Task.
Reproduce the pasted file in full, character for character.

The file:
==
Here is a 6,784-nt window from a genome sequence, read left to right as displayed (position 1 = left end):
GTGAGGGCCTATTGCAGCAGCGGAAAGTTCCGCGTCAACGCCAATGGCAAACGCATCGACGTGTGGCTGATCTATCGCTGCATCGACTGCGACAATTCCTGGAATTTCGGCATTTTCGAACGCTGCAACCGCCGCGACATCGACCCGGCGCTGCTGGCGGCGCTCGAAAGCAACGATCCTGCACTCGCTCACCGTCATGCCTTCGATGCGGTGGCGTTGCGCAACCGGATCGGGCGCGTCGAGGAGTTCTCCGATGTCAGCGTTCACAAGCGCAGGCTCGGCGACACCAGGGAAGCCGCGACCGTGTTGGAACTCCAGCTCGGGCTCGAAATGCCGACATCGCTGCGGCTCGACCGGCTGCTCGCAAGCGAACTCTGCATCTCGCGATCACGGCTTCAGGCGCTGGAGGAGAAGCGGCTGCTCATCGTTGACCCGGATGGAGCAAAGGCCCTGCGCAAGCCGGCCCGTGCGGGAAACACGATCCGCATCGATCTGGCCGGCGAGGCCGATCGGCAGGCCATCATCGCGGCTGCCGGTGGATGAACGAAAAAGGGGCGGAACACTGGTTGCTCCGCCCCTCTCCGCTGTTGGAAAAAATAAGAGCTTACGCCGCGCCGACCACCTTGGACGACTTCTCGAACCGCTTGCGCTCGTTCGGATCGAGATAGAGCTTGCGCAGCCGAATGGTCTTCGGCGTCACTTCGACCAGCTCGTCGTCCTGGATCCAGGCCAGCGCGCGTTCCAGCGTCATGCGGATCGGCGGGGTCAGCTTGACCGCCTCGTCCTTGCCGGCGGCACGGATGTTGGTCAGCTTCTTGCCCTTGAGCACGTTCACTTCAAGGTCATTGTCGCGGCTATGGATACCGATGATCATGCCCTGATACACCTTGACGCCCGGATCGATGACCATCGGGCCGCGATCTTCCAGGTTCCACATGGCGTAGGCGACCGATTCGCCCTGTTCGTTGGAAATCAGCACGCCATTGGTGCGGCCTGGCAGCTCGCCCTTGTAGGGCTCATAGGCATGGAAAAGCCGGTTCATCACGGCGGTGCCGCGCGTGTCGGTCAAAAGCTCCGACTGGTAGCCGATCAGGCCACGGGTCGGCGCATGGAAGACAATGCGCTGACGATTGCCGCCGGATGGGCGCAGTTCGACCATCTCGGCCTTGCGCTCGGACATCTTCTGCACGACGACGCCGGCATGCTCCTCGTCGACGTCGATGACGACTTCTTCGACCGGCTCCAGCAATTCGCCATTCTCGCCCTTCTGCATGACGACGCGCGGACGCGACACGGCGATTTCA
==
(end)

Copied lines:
Here is a 6,784-nt window from a genome sequence, read left to right as displayed (position 1 = left end):
GTGAGGGCCTATTGCAGCAGCGGAAAGTTCCGCGTCAACGCCAATGGCAAACGCATCGACGTGTGGCTGATCTATCGCTGCATCGACTGCGACAATTCCTGGAATTTCGGCATTTTCGAACGCTGCAACCGCCGCGACATCGACCCGGCGCTGCTGGCGGCGCTCGAAAGCAACGATCCTGCACTCGCTCACCGTCATGCCTTCGATGCGGTGGCGTTGCGCAACCGGATCGGGCGCGTCGAGGAGTTCTCCGATGTCAGCGTTCACAAGCGCAGGCTCGGCGACACCAGGGAAGCCGCGACCGTGTTGGAACTCCAGCTCGGGCTCGAAATGCCGACATCGCTGCGGCTCGACCGGCTGCTCGCAAGCGAACTCTGCATCTCGCGATCACGGCTTCAGGCGCTGGAGGAGAAGCGGCTGCTCATCGTTGACCCGGATGGAGCAAAGGCCCTGCGCAAGCCGGCCCGTGCGGGAAACACGATCCGCATCGATCTGGCCGGCGAGGCCGATCGGCAGGCCATCATCGCGGCTGCCGGTGGATGAACGAAAAAGGGGCGGAACACTGGTTGCTCCGCCCCTCTCCGCTGTTGGAAAAAATAAGAGCTTACGCCGCGCCGACCACCTTGGACGACTTCTCGAACCGCTTGCGCTCGTTCGGATCGAGATAGAGCTTGCGCAGCCGAATGGTCTTCGGCGTCACTTCGACCAGCTCGTCGTCCTGGATCCAGGCCAGCGCGCGTTCCAGCGTCATGCGGATCGGCGGGGTCAGCTTGACCGCCTCGTCCTTGCCGGCGGCACGGATGTTGGTCAGCTTCTTGCCCTTGAGCACGTTCACTTCAAGGTCATTGTCGCGGCTATGGATACCGATGATCATGCCCTGATACACCTTGACGCCCGGATCGATGACCATCGGGCCGCGATCTTCCAGGTTCCACATGGCGTAGGCGACCGATTCGCCCTGTTCGTTGGAAATCAGCACGCCATTGGTGCGGCCTGGCAGCTCGCCCTTGTAGGGCTCATAGGCATGGAAAAGCCGGTTCATCACGGCGGTGCCGCGCGTGTCGGTCAAAAGCTCCGACTGGTAGCCGATCAGGCCACGGGTCGGCGCATGGAAGACAATGCGCTGACGATTGCCGCCGGATGGGCGCAGTTCGACCATCTCGGCCTTGCGCTCGGACATCTTCTGCACGACGACGCCGGCATGCTCCTCGTCGACGTCGATGACGACTTCTTCGACCGGCTCCAGCAATTCGCCATTCTCGCCCTTCTGCATGACGACGCGCGGACGCGACACGGCGATTTCA